Document links Briggs’ wife to his law business
San Diego City Attorney Jan Goldsmith spoke with inewsource Wednesday.

Document links Briggs’ wife to his law business

and Brooke Williams, inewsource

New documents provided Wednesday to inewsource say the wife of a well-known environmental lawyer was vice president of his law firm at the same time she worked on projects for government agencies he was suing.

A memo, received in response to a public records request made last week, was sent by San Diego City Attorney Jan Goldsmith to Helix Environmental Planning, where Cory Briggs’ wife worked as an environmental specialist.

The letter said Sarichia “Seekey” Cacciatore was “a long-time Vice President of Briggs Law Corporation” while doing environmental reviews for the city of San Diego.

When asked how he knows Cacciatore held that position at the firm, Goldsmith would only say, “It was stated by Cory Briggs as a fact… and we have verified that.”

The Secretary of State sent Briggs Law Corp. filings to inewsource late Wednesday. They do not list anyone besides Briggs. According to a spokeswoman for the agency, the filings do not require disclosure of certain positions, such as vice president.

inewsource received the memo shortly after Briggs, a high-profile attorney who has sued governments scores of times over environmental violations,’ published an online response to this week’s investigation into his potential conflicts of interest and questionable land deals.

In the open letter, Briggs said, in part:

“My wife has a job, and I have a job. We don’t talk about or share client confidences, and we take measures to avoid creating any conflicts. There isn’t anything illegal, unethical, or even unusual about this either.”

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In addition to the memo to Helix, Goldsmith provided inewsource invoices detailing Helix’s work for the city, in response to the request for public records.

In one invoice, Briggs’ wife is listed as project manager for the city’s storm water maintenance program report, which is meant to identify flood control channels in need of repair, among other things. Briggs sued the city over that report. Cacciatore’s name was not on the report itself.

inewsource could not reach Briggs, Cacciatore or Michael Schwerin, CEO of Helix, Wednesday evening for comment.

“So what we have is an environmental planner working for a company that has been under contract with the city for ten years to do a lot of environmental work, and that environmental planner happened to be vice president of the law firm that has sued us over 50 times,” Goldsmith said Wednesday afternoon.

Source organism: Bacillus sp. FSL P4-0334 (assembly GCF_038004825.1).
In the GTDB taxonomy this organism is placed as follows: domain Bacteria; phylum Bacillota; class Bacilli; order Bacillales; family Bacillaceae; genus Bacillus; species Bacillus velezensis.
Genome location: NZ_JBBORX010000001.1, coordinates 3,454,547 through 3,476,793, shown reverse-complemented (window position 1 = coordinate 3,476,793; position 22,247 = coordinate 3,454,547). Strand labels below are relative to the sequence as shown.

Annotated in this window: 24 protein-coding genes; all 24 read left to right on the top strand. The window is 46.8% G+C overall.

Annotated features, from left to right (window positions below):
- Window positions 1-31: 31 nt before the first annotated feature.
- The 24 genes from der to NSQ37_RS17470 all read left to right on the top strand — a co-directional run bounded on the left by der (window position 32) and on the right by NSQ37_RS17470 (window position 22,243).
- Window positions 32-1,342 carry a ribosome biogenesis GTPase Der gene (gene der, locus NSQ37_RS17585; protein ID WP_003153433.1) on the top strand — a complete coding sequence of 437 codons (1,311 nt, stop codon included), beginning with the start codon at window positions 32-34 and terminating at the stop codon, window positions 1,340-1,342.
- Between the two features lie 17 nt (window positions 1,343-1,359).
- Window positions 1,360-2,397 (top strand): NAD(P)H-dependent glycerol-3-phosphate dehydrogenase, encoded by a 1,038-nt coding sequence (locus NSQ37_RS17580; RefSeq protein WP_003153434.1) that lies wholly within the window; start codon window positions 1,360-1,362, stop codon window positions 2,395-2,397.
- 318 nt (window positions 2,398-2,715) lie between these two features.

“So there’s something about that, as a lawyer, that raises some red flags,” he said.

Goldsmith said as much as a conflict of interest, he is concerned about the “economic interest” Briggs’ wife would have in his law firm as vice president.

The city of San Diego hired Helix to do the report under a $1.4 million contract. Briggs sued the city in 2011 challenging the report and citing deficiencies in Helix’s work. The case was eventually settled, requiring modifications to the project and payment of attorney’s fees.

Helix has contracts with the state, county and federal agencies, and has completed environmental impact reports for agencies and developers throughout Southern California and the western United States. The company is currently operating under a $7.5 million contract with the city.

Over the years, Briggs’ has made a reputation suing over environmental concerns. His profile was magnified in 2013 after publicly calling for former Mayor Bob Filner’s resignation. His initial criticism concerned Filner’s relationship with a developer Briggs was about to sue, not allegations of sexual harassment — ultimately the reason Filner resigned.

inewsource published an investigation Tuesday revealing Briggs’ wife held a key position at Helix, a La Mesa company, on the other side of his litigation. The potential conflict of interest and its effect on the taxpayers had not been publicly known.

The news surprised San Diego business and government officials, including Goldsmith.

He said his office’s lawyers have reviewed a number of depositions and documents in connection to Briggs’ cases against the city since inewsource contacted his office for comment on its findings.

“What inewsource did was, they connected the dots and raised a concern. So what we’re doing is we’re following up on that,” Goldsmith said.

The City Attorney’s office is going to court Thursday morning to ask a judge to release documents relating to a Briggs lawsuit.

Goldsmith’s office also has enlisted the San Diego City Auditor to review all of the city’s invoices and documents related to work with Helix.

inewsource received Goldsmith’s letter to Helix in response to a request submitted Feb. 20 by phone for any public records within the City Attorney’s office mentioning Briggs, Cacciatore or Helix. In the letter, Goldsmith asked Helix to provide any emails or other communication mentioning Briggs or his law firm, as well as the dates of Cacciatore’s employment with Helix and a list of projects she worked on for the city, among other things.

“Please preserve all records involving Ms. Cacciatore or the City as they will constitute evidence,” he stated. The letter requested Helix respond by March 4.

When asked what would happen if Helix did not comply with the request, Goldsmith said, “We will get the answers one way or the other. I guarantee it.”


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About Brad Racino:

Brad Racino
Brad Racino is a senior investigative reporter and assistant director at inewsource. To contact him with tips, suggestions or corrections, please email bradracino [at] inewsource [dot] org. You can contact him securely on Signal (845-553-4170).